More arrests as foreclosure protests spread

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On the heels of homeowner arrests last week protesting bank foreclosure and eviction in Los Angeles, six people were arrested December 20 when they locked arms as they attempted to enter a Bank of America branch at 7800 Forsyth Boulevard in Clayton, Missouri, refusing police orders to turn back.

After an hour of chanting and singing parody Christmas carols by 80 protesters manifesting their solidarity with Mike and Mary Boehm, the six demonstrators headed for BofA's door when bank officials broke their promise to have a representative familiar with the couple's modification request address the group.

The six were then arrested, booked and released on misdemeanor charges that carry a maximum penalty of up to a year in jail and a $1,000 fine, according to Nancy Cambria in stltoday.com.

The Boehms said that despite being current on the modified payments the bank had originally granted them, they were notified foreclosure proceedings would begin the day after Christmas.

Out of necessity, the south St. Louis couple had been trying to re-modify their mortgage through the Making Home Affordable Program but the bank kept stalling.

The bank told them the re-modification process would take 45 days to complete. After hundreds of fruitless calls, on day 408 members with Missourians Organizing for Reform and Empowerment (MORE), the group that organized the action, joined the Boehms for the protest at the bank.

This is one of a number of campaigns MORE has organized on a variety of community-based issues, including more recently similar protests at banks.

In a statement after the protest, BofA said the Boehm's home was not in any immediate danger of foreclosure and would be willing to work with the couple on an alternative modification loan if they did not qualify under the plan they were seeking, Cambria reported.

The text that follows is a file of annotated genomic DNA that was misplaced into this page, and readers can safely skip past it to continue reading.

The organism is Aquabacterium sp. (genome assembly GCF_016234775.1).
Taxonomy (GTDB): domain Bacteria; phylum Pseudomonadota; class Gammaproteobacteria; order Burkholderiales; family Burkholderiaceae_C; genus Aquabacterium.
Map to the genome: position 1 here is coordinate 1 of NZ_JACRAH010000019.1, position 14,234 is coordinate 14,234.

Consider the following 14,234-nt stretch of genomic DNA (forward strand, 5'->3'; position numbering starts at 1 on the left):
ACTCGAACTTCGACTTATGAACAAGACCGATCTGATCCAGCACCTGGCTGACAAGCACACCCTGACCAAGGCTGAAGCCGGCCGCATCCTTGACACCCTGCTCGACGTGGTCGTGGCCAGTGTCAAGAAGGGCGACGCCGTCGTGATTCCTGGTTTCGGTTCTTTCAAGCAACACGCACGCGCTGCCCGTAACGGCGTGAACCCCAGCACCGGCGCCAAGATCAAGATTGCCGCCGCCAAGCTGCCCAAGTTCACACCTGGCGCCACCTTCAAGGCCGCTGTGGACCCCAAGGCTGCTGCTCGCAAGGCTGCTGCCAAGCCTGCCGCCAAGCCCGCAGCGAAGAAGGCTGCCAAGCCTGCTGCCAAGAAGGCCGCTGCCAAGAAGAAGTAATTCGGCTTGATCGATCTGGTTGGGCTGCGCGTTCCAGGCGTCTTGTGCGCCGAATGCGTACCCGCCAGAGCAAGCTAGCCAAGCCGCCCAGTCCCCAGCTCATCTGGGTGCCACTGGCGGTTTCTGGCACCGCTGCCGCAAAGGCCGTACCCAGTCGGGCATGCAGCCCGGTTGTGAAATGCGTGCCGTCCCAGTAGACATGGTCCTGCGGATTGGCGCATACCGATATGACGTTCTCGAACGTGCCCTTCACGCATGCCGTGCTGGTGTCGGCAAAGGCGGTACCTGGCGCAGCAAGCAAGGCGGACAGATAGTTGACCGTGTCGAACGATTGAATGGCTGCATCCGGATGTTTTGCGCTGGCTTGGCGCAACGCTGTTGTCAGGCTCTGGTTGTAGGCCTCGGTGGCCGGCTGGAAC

At the earlier protest in Los Angeles, organized by the Alliance of Californians for Community Empowerment (ACCE), 22 protesters were arrested as they sat-in at the entrance to a Chase Bank branch in that city.

Among the arrested was Julia Botello, an 85-year-old ACCE member and great-grandmother of 32, and a long-time community activist.

"I refuse to sit here and watch my neighbors and their children kicked out of their home with no place to go," Botello said. "These bank CEOs may have the money, but they just don't understand that if we stand together there is nothing we can't accomplish."

"And," she concluded, "I owe it to my grandchildren, my great-grandchildren and my community to keep fighting until they listen."

Photo: Community activist Julia Botello is arrested. Courtesy of the Alliance of Californians for Community Empowerment at http://www.calorganize.org/ 


 

 

 

 

 

 

 

 

 

 

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  • Evict the Bourgeoisie!

    Posted by Lincoln, 01/03/2011 10:08am (4 years ago)

  • During the Great Depression, my father (William "Bud" Reynolds) ran for governor of Michigan with the slogan "You provide the evictions and we'll provide the riots." Looks like those times are coming again.

    Posted by Nancy Schimmel, 12/22/2010 5:42pm (4 years ago)

  • It's great news that people are fighting back in an organized way. There should be a national moratorium on foreclosures, automatic and compulsory mortgage modification, and jail time for the officers of all the financial institutions involved in this foreclosure crisis which has produced literally millions of internal refugees in this country. But we'll never get any relief until there are actions like this in hundreds of cities around the country.

    Posted by Art Perlo, 12/22/2010 3:58pm (4 years ago)

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